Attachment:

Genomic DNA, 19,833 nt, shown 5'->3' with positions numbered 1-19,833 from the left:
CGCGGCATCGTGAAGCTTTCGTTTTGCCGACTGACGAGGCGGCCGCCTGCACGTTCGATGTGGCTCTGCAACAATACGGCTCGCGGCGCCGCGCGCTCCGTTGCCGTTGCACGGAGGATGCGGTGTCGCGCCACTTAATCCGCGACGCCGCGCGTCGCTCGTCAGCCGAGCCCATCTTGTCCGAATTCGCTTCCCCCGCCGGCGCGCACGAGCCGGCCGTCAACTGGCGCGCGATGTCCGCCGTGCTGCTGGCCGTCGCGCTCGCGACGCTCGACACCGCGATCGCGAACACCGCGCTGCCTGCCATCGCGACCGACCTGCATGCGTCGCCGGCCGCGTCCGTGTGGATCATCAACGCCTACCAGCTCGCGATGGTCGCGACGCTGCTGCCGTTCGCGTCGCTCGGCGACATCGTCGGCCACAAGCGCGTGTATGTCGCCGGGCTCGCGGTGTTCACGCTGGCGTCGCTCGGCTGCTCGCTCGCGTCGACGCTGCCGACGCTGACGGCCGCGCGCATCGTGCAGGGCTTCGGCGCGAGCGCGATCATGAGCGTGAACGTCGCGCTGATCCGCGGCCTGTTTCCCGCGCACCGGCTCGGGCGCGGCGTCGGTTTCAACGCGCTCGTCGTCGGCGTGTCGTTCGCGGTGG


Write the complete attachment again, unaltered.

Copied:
Genomic DNA, 19,833 nt, shown 5'->3' with positions numbered 1-19,833 from the left:
CGCGGCATCGTGAAGCTTTCGTTTTGCCGACTGACGAGGCGGCCGCCTGCACGTTCGATGTGGCTCTGCAACAATACGGCTCGCGGCGCCGCGCGCTCCGTTGCCGTTGCACGGAGGATGCGGTGTCGCGCCACTTAATCCGCGACGCCGCGCGTCGCTCGTCAGCCGAGCCCATCTTGTCCGAATTCGCTTCCCCCGCCGGCGCGCACGAGCCGGCCGTCAACTGGCGCGCGATGTCCGCCGTGCTGCTGGCCGTCGCGCTCGCGACGCTCGACACCGCGATCGCGAACACCGCGCTGCCTGCCATCGCGACCGACCTGCATGCGTCGCCGGCCGCGTCCGTGTGGATCATCAACGCCTACCAGCTCGCGATGGTCGCGACGCTGCTGCCGTTCGCGTCGCTCGGCGACATCGTCGGCCACAAGCGCGTGTATGTCGCCGGGCTCGCGGTGTTCACGCTGGCGTCGCTCGGCTGCTCGCTCGCGTCGACGCTGCCGACGCTGACGGCCGCGCGCATCGTGCAGGGCTTCGGCGCGAGCGCGATCATGAGCGTGAACGTCGCGCTGATCCGCGGCCTGTTTCCCGCGCACCGGCTCGGGCGCGGCGTCGGTTTCAACGCGCTCGTCGTCGGCGTGTCGTTCGCGGTGG